Work Relationships When Working From Home
The other day, I read through a list of positives that someone had assembled in regards to working from home. On the top of their list it said “Less internal conversations so you can be more efficient.” That comment stuck with me and made me appreciate the collaboration and teamwork we have at Caliber. Some of the best ideas and marketing campaigns we’ve created were sparked from standing around the coffee station. When team members are just spitballing ideas and conversations start with the classic line, “I know this sounds weird, but hear me out…” that’s when we get to the good stuff. The days of working from home now look more like phone calls and Zoom brainstorms, rather than collecting around the light table and snowballing off one another’s ideas.
Although, working from home does allow you to focus more on your daily tasks, it also strips the creative impromptu brainstorms that happen. Every company is different, but Caliber has always been supportive of the constant buzz around the office with team members connecting on Monday morning about how weekends went and investing in one another’s lives outside of work. Are those conversations productive? Maybe not in the essence of work, but what kind of approachable space would we be in if we never chatted with one another and it was constant direction on creative? Once you lose that personal care aspect from investing in your coworkers it almost makes it harder to pass work off to them.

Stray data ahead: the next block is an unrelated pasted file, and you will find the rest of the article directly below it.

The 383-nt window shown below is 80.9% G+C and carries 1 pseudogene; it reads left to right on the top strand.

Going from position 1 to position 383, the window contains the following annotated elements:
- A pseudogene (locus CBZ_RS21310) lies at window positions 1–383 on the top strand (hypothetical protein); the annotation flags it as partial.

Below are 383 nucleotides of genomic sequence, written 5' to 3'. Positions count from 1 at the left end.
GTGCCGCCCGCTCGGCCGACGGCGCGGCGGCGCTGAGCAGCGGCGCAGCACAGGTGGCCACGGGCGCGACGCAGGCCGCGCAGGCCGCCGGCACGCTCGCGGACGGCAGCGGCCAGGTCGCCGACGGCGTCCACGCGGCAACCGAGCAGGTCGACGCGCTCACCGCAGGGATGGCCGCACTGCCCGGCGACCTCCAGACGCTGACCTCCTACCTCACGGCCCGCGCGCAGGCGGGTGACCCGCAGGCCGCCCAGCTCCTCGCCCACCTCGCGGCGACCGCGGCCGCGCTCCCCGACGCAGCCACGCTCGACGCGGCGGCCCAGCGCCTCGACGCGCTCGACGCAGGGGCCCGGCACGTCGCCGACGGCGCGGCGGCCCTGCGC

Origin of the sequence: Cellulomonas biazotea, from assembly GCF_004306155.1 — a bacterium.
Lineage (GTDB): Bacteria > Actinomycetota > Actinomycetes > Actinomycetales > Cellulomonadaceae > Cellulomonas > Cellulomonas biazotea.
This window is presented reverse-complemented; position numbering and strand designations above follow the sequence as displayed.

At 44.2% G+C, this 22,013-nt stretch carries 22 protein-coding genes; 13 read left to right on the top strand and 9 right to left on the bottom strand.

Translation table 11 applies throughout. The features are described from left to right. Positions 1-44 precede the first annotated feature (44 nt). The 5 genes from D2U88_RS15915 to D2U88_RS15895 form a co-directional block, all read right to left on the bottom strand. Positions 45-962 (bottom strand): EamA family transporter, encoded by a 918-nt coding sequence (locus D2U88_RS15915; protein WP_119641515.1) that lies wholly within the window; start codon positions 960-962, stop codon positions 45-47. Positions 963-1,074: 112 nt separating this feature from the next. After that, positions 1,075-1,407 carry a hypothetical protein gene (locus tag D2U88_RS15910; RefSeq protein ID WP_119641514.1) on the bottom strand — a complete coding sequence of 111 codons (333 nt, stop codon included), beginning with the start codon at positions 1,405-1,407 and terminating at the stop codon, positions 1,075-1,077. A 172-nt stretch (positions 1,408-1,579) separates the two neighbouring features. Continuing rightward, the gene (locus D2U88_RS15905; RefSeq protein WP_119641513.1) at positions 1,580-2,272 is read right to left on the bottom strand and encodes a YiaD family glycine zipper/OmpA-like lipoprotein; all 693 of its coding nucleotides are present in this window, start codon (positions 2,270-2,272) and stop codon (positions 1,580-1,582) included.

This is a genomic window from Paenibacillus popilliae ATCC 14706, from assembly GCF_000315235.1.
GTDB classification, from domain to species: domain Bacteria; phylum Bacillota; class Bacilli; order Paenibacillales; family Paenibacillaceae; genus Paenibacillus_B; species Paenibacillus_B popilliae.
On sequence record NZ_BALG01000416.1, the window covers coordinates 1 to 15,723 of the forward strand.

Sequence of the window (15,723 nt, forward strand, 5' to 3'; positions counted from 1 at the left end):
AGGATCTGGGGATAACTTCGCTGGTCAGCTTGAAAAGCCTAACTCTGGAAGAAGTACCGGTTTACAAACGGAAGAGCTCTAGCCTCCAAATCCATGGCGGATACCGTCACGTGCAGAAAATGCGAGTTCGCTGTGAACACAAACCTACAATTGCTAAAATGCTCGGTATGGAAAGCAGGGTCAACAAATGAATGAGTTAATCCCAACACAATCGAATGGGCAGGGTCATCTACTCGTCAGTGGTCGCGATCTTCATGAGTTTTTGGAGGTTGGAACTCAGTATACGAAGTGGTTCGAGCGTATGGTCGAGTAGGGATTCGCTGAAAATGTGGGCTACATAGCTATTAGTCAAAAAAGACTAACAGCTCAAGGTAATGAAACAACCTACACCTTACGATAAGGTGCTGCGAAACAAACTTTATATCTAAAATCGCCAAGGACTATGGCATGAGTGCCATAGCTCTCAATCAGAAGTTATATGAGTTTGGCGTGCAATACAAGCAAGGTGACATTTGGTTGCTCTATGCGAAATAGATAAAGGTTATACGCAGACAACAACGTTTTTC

Caliber has been working from home for almost two months now and have encouraged teammates to call one another just for the sake of normal connection. We’ve had virtual happy hours and even came together to make social distanced birthday parties seem (almost) normal. It may not be what we’re used to, but today I would encourage you to call up one of your coworkers and see how they’re doing. Ask if there’s anything you can do for them, work or non-work related. It might make your next day of working remote a little easier.